“Are you a boxer?” That question from the Canadian customs officer as we crossed the border into Canada puzzled me for about 3 seconds, until I realized he could see my license plate via camera or mirror or some device. By the time he asked that question he probably had my complete driving record.
He was actually a very polite young man; I explained that no, I was not a boxer, but BOXXER on my plate referred to the type of motorcycle I was riding. He spent even less time with Richard who was next in line. Then we were off for our Canadian adventure. Not so lucky was a Harley rider who was unpacking all sorts of gear at the inspection station.
Another Richard, owner of the Bighorn Motel in Radium Hot Springs, British Columbia, our first overnight, gave us a warm welcome and shared a story of his past BMW riding days. We get that a lot. Most notable about this village was its excellent ice cream shop—they had my flavor.
We first noticed the haze over the mountains then smelled the smoke. According to the CBC, there were over 150 wildfires burning in British Columbia on July 19th. After crossing the continental divide into Alberta, the sky mostly cleared. It appeared we would see the peaks of the Canadian Rockies after all.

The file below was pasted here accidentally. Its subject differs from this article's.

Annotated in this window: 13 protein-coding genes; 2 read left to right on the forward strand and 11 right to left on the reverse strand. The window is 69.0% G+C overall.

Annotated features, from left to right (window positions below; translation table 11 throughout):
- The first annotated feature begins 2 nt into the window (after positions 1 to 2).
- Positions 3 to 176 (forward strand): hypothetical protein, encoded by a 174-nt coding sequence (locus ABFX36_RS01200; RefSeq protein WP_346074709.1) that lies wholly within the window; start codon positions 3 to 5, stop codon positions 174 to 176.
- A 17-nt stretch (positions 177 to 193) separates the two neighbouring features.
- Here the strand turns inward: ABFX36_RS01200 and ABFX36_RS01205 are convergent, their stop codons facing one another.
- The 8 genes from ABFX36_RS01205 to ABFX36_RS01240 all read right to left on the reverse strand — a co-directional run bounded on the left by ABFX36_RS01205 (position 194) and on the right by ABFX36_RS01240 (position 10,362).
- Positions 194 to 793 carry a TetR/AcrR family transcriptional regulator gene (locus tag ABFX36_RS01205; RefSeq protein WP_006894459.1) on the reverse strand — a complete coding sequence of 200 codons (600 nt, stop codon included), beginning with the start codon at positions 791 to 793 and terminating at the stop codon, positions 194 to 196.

The visitor’s center at Banff, Alberta, was crowded by the time we made our way over the continental divide from British Columbia. But this time of year the town is crowded 24-7 we were told.
Banff is a resort town and one of Canada’s most popular tourist destinations. It is a destination for outdoor sports such as hiking, biking, and skiing. It reminded me of Jackson Hole, WY, and Gatlinburg, TN, not exactly my cup of tea. We got our maps, made arrangements to stay at Stone Mountain Lodge on the continental divide, toured the Fairmont Hotel, and then headed up the mountain to our cabin.
“You need to find a campsite before 10 am in the first come first serve campgrounds,” the information officer at the visitor’s center informed us. We set our standard wake-up for 5:30 am and departed Stone Mountain Resort for Mosquito Creek Campground heading north on the Icefields Parkway. On the way we stopped for a crowded and quick tour of Lake Louise Hotel.
The sun was bright and warm when we rolled into the campground. We set up on a gravel bar next to the creek, put our camp chairs in 6 inches of water and soaked our feet. “What a great campsite,” I thought, not paying much attention to what the name “Mosquito Creek” implied.